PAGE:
ROSIE: a debut dose of happiness
April 29 2022, by Millie Cooper
Released in 2021, 21-year-old singer-songwriter ROSIE’s debut EP ‘20mg of Happiness’ goes through the motions of love and loss in seven beautiful songs. Written during the height of the pandemic, the EP gained a lot of traction from the 2020 single ‘Never the 1’ going viral, especially on TikTok, and listeners and fans anxiously awaited the EP’s arrival. It’s a passionate display of what it’s like to go through the stages of grief after a relationship ends but also touches on important themes of struggling with mental health, as well as how important expressing emotions are. I’m kind of obsessed with these songs and I give the EP a solid five stars – and I am a very tough judge.
From Nyack, New York, ROSIE was struggling to get her dream career off the ground, having had only a few gigs. But when the pandemic hit, she was isolating from her parents because they were at high risk and she was “ready to give up on being a musician and being an artist”, as she told Insider in November 2021. However, she began increasing her posts on Instagram and singing on Instagram Live, as well as posting multiple times a week on TikTok, although these found little success. This all changed when she posted the chorus to ‘Never the 1’ on TikTok in September 2020 and it went viral – the post now has 17.7million views and the comments were instantly filled with people begging for the whole song to be released on streaming platforms.
Within weeks of the video being posted various record labels had reached out to sign her, but she signed with Arista Records and on 30 October ‘Never the 1’ was released as a single. She then released ‘Retail Therapy’ in February 2021 and later ‘To Get Over You’ in July and ‘Sad Sad Sad’ in August, all as singles. On 21 October, she released the EP titled ‘20mg of Happiness’, which featured the four singles as well as three new songs: ‘Screaming Underwater’; ‘All my favourite songs’ and ‘Idk you at all’. Now she gets 1,316,955 Spotify streamers a month on average and has nearly 105,000 followers on Instagram and over 713,500 followers on TikTok.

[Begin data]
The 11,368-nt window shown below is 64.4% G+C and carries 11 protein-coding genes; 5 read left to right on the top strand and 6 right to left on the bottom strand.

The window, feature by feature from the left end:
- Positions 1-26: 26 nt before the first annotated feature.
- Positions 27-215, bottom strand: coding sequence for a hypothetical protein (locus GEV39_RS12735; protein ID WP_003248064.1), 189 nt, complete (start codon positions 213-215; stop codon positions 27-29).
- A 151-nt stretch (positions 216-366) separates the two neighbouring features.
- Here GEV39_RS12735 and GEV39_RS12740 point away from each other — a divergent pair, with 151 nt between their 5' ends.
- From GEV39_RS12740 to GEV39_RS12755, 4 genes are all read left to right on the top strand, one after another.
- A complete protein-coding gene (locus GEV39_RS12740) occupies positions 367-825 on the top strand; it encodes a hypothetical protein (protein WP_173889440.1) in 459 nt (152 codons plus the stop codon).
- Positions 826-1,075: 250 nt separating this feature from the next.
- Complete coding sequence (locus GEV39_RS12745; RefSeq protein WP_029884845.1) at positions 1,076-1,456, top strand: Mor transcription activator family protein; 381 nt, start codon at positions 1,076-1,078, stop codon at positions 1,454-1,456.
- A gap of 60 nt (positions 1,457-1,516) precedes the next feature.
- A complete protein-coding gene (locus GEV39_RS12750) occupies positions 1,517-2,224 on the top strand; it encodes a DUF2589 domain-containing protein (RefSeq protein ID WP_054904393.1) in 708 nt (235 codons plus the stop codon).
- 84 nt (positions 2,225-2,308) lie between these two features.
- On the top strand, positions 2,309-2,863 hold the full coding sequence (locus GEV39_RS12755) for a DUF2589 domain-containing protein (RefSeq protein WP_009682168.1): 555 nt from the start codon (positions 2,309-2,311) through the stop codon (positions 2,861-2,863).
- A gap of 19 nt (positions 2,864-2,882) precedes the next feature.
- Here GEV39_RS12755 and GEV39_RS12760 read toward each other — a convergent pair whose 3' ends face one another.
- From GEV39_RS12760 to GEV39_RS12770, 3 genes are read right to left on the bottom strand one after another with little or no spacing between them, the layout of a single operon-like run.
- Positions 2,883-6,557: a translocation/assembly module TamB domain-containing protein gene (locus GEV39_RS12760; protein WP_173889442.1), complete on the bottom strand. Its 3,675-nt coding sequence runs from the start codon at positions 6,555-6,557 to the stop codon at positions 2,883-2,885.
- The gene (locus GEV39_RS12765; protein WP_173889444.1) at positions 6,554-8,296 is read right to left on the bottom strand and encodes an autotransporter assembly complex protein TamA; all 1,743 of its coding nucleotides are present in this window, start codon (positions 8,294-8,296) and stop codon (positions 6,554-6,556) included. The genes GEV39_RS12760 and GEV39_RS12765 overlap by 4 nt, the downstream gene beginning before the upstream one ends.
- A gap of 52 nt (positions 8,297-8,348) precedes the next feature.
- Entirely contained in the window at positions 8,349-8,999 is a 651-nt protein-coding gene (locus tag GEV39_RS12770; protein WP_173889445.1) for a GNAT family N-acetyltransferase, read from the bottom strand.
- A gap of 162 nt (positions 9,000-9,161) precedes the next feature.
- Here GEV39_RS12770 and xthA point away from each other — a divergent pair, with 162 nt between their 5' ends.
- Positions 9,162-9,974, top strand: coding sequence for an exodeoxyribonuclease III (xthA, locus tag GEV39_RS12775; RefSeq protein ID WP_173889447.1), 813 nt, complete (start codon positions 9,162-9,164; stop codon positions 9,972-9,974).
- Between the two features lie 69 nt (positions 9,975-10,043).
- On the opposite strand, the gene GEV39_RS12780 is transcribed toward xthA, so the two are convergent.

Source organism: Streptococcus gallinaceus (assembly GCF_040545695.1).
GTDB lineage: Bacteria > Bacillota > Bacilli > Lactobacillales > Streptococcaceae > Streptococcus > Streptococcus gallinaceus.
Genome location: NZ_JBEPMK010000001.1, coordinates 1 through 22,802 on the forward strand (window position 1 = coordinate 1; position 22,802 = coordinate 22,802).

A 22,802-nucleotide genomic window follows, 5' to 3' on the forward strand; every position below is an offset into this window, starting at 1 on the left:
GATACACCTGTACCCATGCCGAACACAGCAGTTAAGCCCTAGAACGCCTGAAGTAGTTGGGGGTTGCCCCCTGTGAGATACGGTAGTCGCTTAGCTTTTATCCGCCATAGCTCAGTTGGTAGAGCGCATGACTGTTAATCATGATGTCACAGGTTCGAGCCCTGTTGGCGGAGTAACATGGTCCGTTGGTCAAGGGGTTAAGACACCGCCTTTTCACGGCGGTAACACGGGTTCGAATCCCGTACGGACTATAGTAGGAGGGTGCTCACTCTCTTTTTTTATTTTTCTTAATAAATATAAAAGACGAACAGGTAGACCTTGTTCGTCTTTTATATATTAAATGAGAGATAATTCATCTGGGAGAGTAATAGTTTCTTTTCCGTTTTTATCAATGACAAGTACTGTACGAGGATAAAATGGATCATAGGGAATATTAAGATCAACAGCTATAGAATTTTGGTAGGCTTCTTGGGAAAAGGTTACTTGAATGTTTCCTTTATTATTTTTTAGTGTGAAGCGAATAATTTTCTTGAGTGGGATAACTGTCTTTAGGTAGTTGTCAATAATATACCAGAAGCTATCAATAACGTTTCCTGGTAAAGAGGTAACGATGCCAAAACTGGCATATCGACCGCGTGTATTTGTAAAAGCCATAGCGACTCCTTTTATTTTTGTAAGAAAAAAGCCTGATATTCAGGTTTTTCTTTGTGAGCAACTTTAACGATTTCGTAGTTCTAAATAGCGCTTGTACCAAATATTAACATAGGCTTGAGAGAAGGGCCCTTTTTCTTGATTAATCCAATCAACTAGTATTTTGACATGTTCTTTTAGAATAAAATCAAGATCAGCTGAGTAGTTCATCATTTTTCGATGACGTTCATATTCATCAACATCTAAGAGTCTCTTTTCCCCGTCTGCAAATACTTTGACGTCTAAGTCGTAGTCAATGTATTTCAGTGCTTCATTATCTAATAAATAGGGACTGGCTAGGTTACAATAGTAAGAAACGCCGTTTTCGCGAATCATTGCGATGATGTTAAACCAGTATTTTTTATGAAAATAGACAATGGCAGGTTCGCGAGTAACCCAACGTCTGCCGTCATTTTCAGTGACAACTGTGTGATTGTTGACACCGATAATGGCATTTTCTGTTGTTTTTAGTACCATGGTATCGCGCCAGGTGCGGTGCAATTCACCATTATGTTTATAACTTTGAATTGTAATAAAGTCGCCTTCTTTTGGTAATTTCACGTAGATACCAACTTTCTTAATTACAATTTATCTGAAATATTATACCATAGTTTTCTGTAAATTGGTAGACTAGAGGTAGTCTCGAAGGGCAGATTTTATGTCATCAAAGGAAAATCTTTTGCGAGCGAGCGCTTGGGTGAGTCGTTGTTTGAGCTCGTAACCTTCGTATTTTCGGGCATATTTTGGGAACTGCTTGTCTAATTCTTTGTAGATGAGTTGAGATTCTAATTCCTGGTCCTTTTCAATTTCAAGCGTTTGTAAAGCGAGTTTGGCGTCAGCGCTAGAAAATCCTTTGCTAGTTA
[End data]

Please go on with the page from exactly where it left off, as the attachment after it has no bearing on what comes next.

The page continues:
The EP itself focuses on the five stages of grief: denial, anger, bargaining, depression, and acceptance, as well as sub-stages like “the withdrawal”, and it goes stage by stage. As you listen to it in order, you can hear how she deals with the emotions of going through a break up and eventually learns how to accept that it is over and focus on herself and her own mental health.
Stage 1 is denial. ROSIE described in an interview with Ones to Watch that ‘Screaming Underwater’ is like the “concept of screaming so loud, but feeling like nobody could hear me”, reflecting how strangely alone you can feel when there is now one less person in your life. The lyrics portray her emotions pulling her down and she addresses her ex, asking him “if we end up at the bottom from the weight of all our problems will you let me go to save yourself”, which is enough to make anyone cry. The song itself is not overly complicated, showing how blunt it can all feel when the emotions are so raw. It’s a great opening piece – take note, people!
Anger is the second stage of grief. ‘Retail Therapy’ does not at first appear to be the angry breakup song we’re used to (see pretty much every song in Taylor Swift’s ‘Speak Now’ and listen closely to the instrumentation). It pays more attention to the transition between denial and anger and the lyrics have a balance between the two. She calls out how “you and your friends probably over drinking, that’s how you get rid of me” but also wish “you would call me and say that you need me”, showing how these stages aren’t definitive lines but you can easily bridge two at once, especially these two earlier ones that are so similar.